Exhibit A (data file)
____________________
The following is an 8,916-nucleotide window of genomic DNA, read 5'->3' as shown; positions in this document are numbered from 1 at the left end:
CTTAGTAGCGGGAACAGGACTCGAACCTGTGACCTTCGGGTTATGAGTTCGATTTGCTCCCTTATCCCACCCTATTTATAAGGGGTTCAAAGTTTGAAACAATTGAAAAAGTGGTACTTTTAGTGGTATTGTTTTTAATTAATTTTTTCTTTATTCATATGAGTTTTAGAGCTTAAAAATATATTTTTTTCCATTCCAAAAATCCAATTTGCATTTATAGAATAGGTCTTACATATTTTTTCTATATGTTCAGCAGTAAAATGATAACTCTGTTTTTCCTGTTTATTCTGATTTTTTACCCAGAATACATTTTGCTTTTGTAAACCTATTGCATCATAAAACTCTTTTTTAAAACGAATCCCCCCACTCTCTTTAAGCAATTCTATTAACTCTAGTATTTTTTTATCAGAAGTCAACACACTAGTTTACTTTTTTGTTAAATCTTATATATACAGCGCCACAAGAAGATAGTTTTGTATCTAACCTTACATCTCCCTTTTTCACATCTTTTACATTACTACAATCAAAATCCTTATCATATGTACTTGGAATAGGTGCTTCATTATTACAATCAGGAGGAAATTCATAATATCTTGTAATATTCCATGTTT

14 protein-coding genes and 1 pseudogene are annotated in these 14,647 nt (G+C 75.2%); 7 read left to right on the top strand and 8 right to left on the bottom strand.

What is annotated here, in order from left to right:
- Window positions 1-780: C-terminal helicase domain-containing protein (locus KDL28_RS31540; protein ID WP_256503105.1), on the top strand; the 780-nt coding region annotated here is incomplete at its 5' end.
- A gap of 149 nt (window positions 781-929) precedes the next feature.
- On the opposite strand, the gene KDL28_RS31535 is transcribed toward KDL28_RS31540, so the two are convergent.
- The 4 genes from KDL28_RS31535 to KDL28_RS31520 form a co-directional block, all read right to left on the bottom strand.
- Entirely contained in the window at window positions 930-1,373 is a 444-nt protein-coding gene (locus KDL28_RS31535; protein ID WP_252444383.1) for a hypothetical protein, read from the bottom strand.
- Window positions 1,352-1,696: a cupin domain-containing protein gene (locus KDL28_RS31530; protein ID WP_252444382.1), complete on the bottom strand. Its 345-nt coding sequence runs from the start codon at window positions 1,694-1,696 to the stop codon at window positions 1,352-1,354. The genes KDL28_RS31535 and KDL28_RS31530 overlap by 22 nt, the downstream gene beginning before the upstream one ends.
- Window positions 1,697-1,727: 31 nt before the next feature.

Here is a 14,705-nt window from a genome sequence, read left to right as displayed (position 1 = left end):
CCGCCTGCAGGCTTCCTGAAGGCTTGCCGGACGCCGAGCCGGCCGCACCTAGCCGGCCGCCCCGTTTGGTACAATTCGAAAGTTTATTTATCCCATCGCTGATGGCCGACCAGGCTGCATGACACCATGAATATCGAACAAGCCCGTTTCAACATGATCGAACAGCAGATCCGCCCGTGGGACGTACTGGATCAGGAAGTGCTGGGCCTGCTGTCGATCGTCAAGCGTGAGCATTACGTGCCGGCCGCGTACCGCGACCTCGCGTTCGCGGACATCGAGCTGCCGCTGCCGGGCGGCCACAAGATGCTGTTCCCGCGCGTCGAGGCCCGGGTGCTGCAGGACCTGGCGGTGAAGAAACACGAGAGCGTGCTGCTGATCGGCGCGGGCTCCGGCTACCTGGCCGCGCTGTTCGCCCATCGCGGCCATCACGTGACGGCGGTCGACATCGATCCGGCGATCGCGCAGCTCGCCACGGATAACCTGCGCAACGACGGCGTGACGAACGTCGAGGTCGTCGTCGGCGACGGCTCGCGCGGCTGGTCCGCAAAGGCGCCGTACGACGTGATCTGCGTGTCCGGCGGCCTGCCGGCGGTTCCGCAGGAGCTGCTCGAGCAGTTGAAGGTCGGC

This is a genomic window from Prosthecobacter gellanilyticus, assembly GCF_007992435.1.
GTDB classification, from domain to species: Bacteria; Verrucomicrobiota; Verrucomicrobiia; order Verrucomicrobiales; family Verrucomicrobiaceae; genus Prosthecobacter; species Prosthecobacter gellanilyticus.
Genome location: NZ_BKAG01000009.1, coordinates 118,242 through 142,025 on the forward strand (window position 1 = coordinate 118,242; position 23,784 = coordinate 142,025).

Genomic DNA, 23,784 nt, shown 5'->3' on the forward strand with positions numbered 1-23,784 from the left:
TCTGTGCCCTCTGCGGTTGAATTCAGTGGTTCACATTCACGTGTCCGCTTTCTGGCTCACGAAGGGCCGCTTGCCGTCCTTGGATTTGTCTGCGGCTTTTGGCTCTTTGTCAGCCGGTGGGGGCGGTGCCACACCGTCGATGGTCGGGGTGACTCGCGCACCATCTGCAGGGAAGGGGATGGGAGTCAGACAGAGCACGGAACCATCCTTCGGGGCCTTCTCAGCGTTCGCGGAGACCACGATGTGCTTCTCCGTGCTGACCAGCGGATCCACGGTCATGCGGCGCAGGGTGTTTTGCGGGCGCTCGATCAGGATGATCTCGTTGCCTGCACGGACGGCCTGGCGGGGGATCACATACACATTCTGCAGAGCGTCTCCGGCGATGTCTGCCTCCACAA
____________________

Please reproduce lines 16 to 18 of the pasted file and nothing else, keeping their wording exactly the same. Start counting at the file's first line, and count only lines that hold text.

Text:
Genome location: NZ_BKAG01000009.1, coordinates 118,242 through 142,025 on the forward strand (window position 1 = coordinate 118,242; position 23,784 = coordinate 142,025).

Genomic DNA, 23,784 nt, shown 5'->3' on the forward strand with positions numbered 1-23,784 from the left:
TCTGTGCCCTCTGCGGTTGAATTCAGTGGTTCACATTCACGTGTCCGCTTTCTGGCTCACGAAGGGCCGCTTGCCGTCCTTGGATTTGTCTGCGGCTTTTGGCTCTTTGTCAGCCGGTGGGGGCGGTGCCACACCGTCGATGGTCGGGGTGACTCGCGCACCATCTGCAGGGAAGGGGATGGGAGTCAGACAGAGCACGGAACCATCCTTCGGGGCCTTCTCAGCGTTCGCGGAGACCACGATGTGCTTCTCCGTGCTGACCAGCGGATCCACGGTCATGCGGCGCAGGGTGTTTTGCGGGCGCTCGATCAGGATGATCTCGTTGCCTGCACGGACGGCCTGGCGGGGGATCACATACACATTCTGCAGAGCGTCTCCGGCGATGTCTGCCTCCACAA